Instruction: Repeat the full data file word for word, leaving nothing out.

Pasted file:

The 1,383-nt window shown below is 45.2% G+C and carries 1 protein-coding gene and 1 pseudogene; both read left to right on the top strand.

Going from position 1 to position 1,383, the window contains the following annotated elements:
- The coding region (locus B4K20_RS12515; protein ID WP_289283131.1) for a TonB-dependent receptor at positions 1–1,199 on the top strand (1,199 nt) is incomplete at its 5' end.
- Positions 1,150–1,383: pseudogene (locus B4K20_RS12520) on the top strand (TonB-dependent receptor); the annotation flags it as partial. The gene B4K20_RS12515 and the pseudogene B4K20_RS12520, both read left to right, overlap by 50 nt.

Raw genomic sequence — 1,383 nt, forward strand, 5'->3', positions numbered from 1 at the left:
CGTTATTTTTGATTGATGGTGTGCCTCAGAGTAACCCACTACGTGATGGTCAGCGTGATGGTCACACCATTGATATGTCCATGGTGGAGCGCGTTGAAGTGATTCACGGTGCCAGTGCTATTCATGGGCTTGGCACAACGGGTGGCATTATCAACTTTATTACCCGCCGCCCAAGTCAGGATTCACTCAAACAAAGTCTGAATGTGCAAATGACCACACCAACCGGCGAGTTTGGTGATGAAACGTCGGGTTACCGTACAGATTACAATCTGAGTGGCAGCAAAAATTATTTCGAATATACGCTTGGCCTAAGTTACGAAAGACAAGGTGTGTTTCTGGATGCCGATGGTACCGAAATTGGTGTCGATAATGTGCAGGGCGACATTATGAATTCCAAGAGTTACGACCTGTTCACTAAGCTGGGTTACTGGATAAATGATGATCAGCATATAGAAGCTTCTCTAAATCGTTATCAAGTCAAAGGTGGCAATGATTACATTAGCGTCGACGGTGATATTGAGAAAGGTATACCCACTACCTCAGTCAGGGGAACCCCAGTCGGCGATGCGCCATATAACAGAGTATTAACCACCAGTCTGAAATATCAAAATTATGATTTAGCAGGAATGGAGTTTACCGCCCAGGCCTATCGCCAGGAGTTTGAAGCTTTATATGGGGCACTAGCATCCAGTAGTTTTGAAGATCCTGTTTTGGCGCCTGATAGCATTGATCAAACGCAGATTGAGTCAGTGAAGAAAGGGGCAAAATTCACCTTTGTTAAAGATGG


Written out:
The 1,383-nt window shown below is 45.2% G+C and carries 1 protein-coding gene and 1 pseudogene; both read left to right on the top strand.

Going from position 1 to position 1,383, the window contains the following annotated elements:
- The coding region (locus B4K20_RS12515; protein ID WP_289283131.1) for a TonB-dependent receptor at positions 1–1,199 on the top strand (1,199 nt) is incomplete at its 5' end.
- Positions 1,150–1,383: pseudogene (locus B4K20_RS12520) on the top strand (TonB-dependent receptor); the annotation flags it as partial. The gene B4K20_RS12515 and the pseudogene B4K20_RS12520, both read left to right, overlap by 50 nt.

Raw genomic sequence — 1,383 nt, forward strand, 5'->3', positions numbered from 1 at the left:
CGTTATTTTTGATTGATGGTGTGCCTCAGAGTAACCCACTACGTGATGGTCAGCGTGATGGTCACACCATTGATATGTCCATGGTGGAGCGCGTTGAAGTGATTCACGGTGCCAGTGCTATTCATGGGCTTGGCACAACGGGTGGCATTATCAACTTTATTACCCGCCGCCCAAGTCAGGATTCACTCAAACAAAGTCTGAATGTGCAAATGACCACACCAACCGGCGAGTTTGGTGATGAAACGTCGGGTTACCGTACAGATTACAATCTGAGTGGCAGCAAAAATTATTTCGAATATACGCTTGGCCTAAGTTACGAAAGACAAGGTGTGTTTCTGGATGCCGATGGTACCGAAATTGGTGTCGATAATGTGCAGGGCGACATTATGAATTCCAAGAGTTACGACCTGTTCACTAAGCTGGGTTACTGGATAAATGATGATCAGCATATAGAAGCTTCTCTAAATCGTTATCAAGTCAAAGGTGGCAATGATTACATTAGCGTCGACGGTGATATTGAGAAAGGTATACCCACTACCTCAGTCAGGGGAACCCCAGTCGGCGATGCGCCATATAACAGAGTATTAACCACCAGTCTGAAATATCAAAATTATGATTTAGCAGGAATGGAGTTTACCGCCCAGGCCTATCGCCAGGAGTTTGAAGCTTTATATGGGGCACTAGCATCCAGTAGTTTTGAAGATCCTGTTTTGGCGCCTGATAGCATTGATCAAACGCAGATTGAGTCAGTGAAGAAAGGGGCAAAATTCACCTTTGTTAAAGATGG